After this, those 4 - 6 people will form a group. The group formation should not be in any particular stiff and rigid pattern. Here the judge is encouraged to vary the proceedings in the way he orders the movement of the group towards the handler with his dog or the movement of the dog/handler team within the group.

During the stop in the group, it is important to create situations which are as natural as possible, such as they occur in day-to-day life (i.e. meeting a stranger by shaking his hand, dropping of items, opening of an umbrella, etc.).

During the above exercise, it is particularly important not to show any threat towards the dog. It shall strictly be used to evaluate the dog's self-confidence, fearlessness, temperament, obedience, and threshold of stimulation.

Gun Sureness:
After this, the judge orders the handler and his dog to the previously determined tie-out location. Two gunshots shall be discharged from a distance of about 15 paces, using 6-mm ammunition. Gun-shy dogs are unsuitable for breeding; gun-sensitivity is to be strictly distinguished from gun-shyness.

The Tie-Out Exercise in a German ZtPThe tie-out location is to be freely accessible from all sides (i.e. away from walls, fences, etc.). The judge shall approach the dog from a distance of about 5 - 8 steps and either pass him or walk around him at a distance of approximately 2 - 3 steps, without threatening him in any way. The behavior of the dog in the absence of its handler is to be especially observed.

After this, the handler shall return to his dog and take him out of the testing area.

At the direction of the judge, the helper shall proceed to the hiding place.

ZtP Protection Phase

Part 1 - Attack out of the Blind
The judge will direct the handler to walk his dog in a specific direction. The dog shall be on leash. At the direction of the judge, the helper will leave the hiding place and attack the handler and dog from the front. The dog should show his protective instincts and protect his handler.

The helper starts threatening the dog only after he has engaged in the fight. During the fight, the dog will be threatened verbally and physically but does not receive any stick-hits. Upon order from the judge, the helper stops the attack.

*Notes for Part 1 - It is very important that the helper wear a protective suit consisting of pants and jacket. The stick used for threatening shall not be too bendable. The helper must carry insurance for this test-work. The hiding place shall definitely be variable so that no pattern training of local club dogs can be done; cars, corners, recesses of walls, or tree/shrub groups can be selected for this purpose. The helper can only work upon order from the judge; in other words, the attack and the end-position are determined by the judge. The attack will always be done towards the front of the handler, not the dog. If the dog engages in the fight, the helper will turn to the dog and threaten him verbally and physically. The stick can be used only as a threat, never to actually hit the dog. The dog is allowed to bite the helper in locations other than the arm.

Part 2 - Courage Test
The helper now turns away and starts running a distance of about 50 paces. The handler holds the dog by his collar only, first shouting at the helper to stop, then sending the dog.

The helper flees at first but then, at the direction of the judge, turns and attacks the dog when he has gotten as close as approximately 8 -10 steps away. The helper tries to threaten the dog again; however, even here there shall be no stick-hits used.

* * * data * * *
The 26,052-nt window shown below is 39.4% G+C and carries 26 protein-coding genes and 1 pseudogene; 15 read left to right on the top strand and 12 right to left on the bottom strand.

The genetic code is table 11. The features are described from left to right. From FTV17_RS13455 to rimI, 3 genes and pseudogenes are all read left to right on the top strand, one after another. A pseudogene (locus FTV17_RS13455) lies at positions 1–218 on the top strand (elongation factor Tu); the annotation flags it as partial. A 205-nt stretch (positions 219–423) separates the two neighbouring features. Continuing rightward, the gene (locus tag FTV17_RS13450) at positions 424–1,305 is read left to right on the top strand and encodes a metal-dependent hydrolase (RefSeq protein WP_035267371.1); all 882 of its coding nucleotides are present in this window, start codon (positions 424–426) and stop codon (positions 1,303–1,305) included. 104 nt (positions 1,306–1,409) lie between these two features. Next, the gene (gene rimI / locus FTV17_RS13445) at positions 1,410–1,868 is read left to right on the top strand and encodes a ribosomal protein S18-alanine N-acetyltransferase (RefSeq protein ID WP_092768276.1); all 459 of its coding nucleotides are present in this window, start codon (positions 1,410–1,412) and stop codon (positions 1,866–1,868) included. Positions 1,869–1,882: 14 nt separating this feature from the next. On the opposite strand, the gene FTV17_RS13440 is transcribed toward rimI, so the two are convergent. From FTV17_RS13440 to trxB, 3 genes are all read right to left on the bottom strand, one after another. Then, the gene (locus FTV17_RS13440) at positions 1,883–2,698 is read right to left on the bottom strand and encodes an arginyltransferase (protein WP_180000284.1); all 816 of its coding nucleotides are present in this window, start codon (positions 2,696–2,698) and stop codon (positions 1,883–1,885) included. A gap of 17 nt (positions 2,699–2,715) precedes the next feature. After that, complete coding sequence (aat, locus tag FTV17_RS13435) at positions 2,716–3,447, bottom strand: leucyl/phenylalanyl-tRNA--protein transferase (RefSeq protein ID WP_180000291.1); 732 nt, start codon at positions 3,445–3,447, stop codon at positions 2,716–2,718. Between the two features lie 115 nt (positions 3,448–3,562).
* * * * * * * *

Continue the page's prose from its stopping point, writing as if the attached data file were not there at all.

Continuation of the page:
A Great Courage Test! - Snoopy v.d. Weyermuehle

The handler may, at his discretion, encourage the dog verbally.

Upon order from the judge, the helper shall stop the attack. The handler shall return to the dog, place him back on leash, and report back to the judge.

*Notes for Part 2 - The helper must absolutely go to about 50 paces distance. The judge will instruct the helper as to when to launch the attack on the dog, at which time the helper must threaten the dog verbally and physically. The stick will again be used as threat only.

FFB Protection Phase

No actual bite work/contact is required in the FFB. The dog will wear a combination of strong, leather, agitation collar and a chain, choke collar, with a strong, 6'-foot line attached to both. On direction from the judge, the handler will walk with his dog toward the hiding place. When the dog is about 15' away, the judge will order the helper to attack the dog/handler team from the front with the initial threat being directed toward the handler. The dog should attempt to thwart the attack by going out with strong, forward movement (without avoidance behavior) toward the helper who is making verbal and physical threats. The handler may verbally encourage his dog. The judge will call off the attack, and the helper will leave the area. The handler must be able to bring his dog under control within a reasonable time frame.

Character Classification

There are 4 possible classifications:

  • 1A
  • 1B
  • Held-back (Held-over)
  • Unsuitable for Breeding

"1A" is for dogs, which are overall correct. A "1A" can only be awarded to a dog which gives a completely sure and correct impression in the static as well as the fighting periods of the test.

"1B" is for dogs, which are overall sufficient. A "1B" will be awarded to a dog which performs acceptably in the static periods of the test and which shows some protective and fighting drives.

"Held-back" is for dogs where there is sufficient doubt about the dog's behavior as it relates to soundness of temperament and breed suitability. A dog so rated may not be shown to another judge until the expiration of a 3-month waiting period. A dog can only be rated "Held-back" one time.

"Unsuitable for Breeding" is for shy, nervous, or timid dogs, which cannot be rated suitable for breeding.

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Danika Dobermanns ~ Britt Coffman
Quality Working Lines